r= ep 1±e sin θ r= ep 1±e sin θ

How To:

Given the polar equation for a conic, identify the type of conic, the directrix, and the eccentricity.

  1. Multiply the numerator and denominator by the reciprocal of the constant in the denominator to rewrite the equation in standard form.
  2. Identify the eccentricity e e as the coefficient of the trigonometric function in the denominator.
  3. Compare e e with 1 to determine the shape of the conic.
  4. Determine the directrix as x=p x=p if cosine is in the denominator and y=p y=p if sine is in the denominator. Set ep ep equal to the numerator in standard form to solve for x x or y. y.

Example 1

Problem 1

Identifying a Conic Given the Polar Form

For each of the following equations, identify the conic with focus at the origin, the directrix, and the eccentricity.

  1. r= 6 3+2 sin θ r= 6 3+2 sin θ
  2. r= 12 4+5 cos θ r= 12 4+5 cos θ
  3. r= 7 22 sin θ r= 7 22 sin θ
Solution

For each of the three conics, we will rewrite the equation in standard form. Standard form has a 1 as the constant in the denominator. Therefore, in all three parts, the first step will be to multiply the numerator and denominator by the reciprocal of the constant of the original equation, 1 c , 1 c , where c c is that constant.

  1. Multiply the numerator and denominator by 1 3 . 1 3 .
    r= 6 3+2sin θ ( 1 3 ) ( 1 3 ) = 6( 1 3 ) 3( 1 3 )+2( 1 3 )sin θ = 2 1+ 2 3  sin θ r= 6 3+2sin θ ( 1 3 ) ( 1 3 ) = 6( 1 3 ) 3( 1 3 )+2( 1 3 )sin θ = 2 1+ 2 3  sin θ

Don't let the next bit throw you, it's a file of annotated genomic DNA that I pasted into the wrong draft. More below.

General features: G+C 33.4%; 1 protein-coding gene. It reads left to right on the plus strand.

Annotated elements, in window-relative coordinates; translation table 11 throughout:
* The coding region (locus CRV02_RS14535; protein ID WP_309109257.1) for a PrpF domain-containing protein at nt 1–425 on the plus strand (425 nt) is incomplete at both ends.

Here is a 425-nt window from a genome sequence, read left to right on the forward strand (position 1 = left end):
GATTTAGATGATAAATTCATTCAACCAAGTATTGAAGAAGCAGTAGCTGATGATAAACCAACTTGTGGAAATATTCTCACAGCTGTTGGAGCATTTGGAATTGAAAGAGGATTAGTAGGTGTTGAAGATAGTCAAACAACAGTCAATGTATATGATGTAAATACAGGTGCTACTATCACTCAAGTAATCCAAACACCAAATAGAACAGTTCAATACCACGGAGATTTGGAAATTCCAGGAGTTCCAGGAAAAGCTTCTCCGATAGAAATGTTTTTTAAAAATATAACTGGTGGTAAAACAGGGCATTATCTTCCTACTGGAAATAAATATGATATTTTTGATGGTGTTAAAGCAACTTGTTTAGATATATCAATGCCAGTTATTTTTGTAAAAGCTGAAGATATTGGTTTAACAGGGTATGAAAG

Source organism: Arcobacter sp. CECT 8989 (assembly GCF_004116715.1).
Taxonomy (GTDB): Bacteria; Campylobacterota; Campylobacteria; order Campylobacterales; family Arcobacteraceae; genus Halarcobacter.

Because sin θ sin θ is in the denominator, the directrix is y=p. y=p. Comparing to standard form, note that e= 2 3 . e= 2 3 . Therefore, from the numerator,

         2=ep      2= 2 3 p ( 3 2 )2=( 3 2 ) 2 3 p      3=p      2=ep      2= 2 3 p ( 3 2 )2=( 3 2 ) 2 3 p      3=p

    Since e<1, e<1, the conic is an ellipse. The eccentricity is e= 2 3 e= 2 3 and the directrix is y=3. y=3.

  2. Multiply the numerator and denominator by 1 4 . 1 4 .
    r= 12 4+5 cos θ ( 1 4 ) ( 1 4 ) r= 12( 1 4 ) 4( 1 4 )+5( 1 4 )cos θ r= 3 1+ 5 4  cos θ r= 12 4+5 cos θ ( 1 4 ) ( 1 4 ) r= 12( 1 4 ) 4( 1 4 )+5( 1 4 )cos θ r= 3 1+ 5 4  cos θ

    Because  cosθ   cosθ  is in the denominator, the directrix is x=p. x=p. Comparing to standard form, e= 5 4 . e= 5 4 . Therefore, from the numerator,

          3=ep       3= 5 4 p ( 4 5 )3=( 4 5 ) 5 4 p     12 5 =p       3=ep       3= 5 4 p ( 4 5 )3=( 4 5 ) 5 4 p     12 5 =p

    Since e>1, e>1, the conic is a hyperbola. The eccentricity is e= 5 4 e= 5 4 and the directrix is x= 12 5 =2.4. x= 12 5 =2.4.

  3. Multiply the numerator and denominator by 1 2 . 1 2 .
    r= 7 22 sin θ ( 1 2 ) ( 1 2 ) r= 7( 1 2 ) 2( 1 2 )2( 1 2 ) sin θ r= 7 2 1sin θ r= 7 22 sin θ ( 1 2 ) ( 1 2 ) r= 7( 1 2 ) 2( 1 2 )2( 1 2 ) sin θ r= 7 2 1sin θ

    Because sine is in the denominator, the directrix is y=p. y=p. Comparing to standard form, e=1. e=1. Therefore, from the numerator,

    7 2 =ep 7 2 =( 1 )p 7 2 =p 7 2 =ep 7 2 =( 1 )p 7 2 =p

    Because e=1, e=1, the conic is a parabola. The eccentricity is e=1 e=1 and the directrix is y= 7 2 =−3.5. y= 7 2 =−3.5.

Try It:

Exercise 1

Identify the conic with focus at the origin, the directrix, and the eccentricity for r= 2 3cos θ . r= 2 3cos θ .

Solution

ellipse; e= 1 3 ;x=2 e= 1 3 ;x=2

Graphing the Polar Equations of Conics

When graphing in Cartesian coordinates, each conic section has a unique equation. This is not the case when graphing in polar coordinates. We must use the eccentricity of a conic section to determine which type of curve to graph, and then determine its specific characteristics. The first step is to rewrite the conic in standard form as we have done in the previous example. In other words, we need to rewrite the equation so that the denominator begins with 1. This enables us to determine e e and, therefore, the shape of the curve. The next step is to substitute values for θ θ and solve for r r to plot a few key points. Setting θ θ equal to 0, π 2 ,π, 0, π 2 ,π, and 3π 2 3π 2 provides the vertices so we can create a rough sketch of the graph.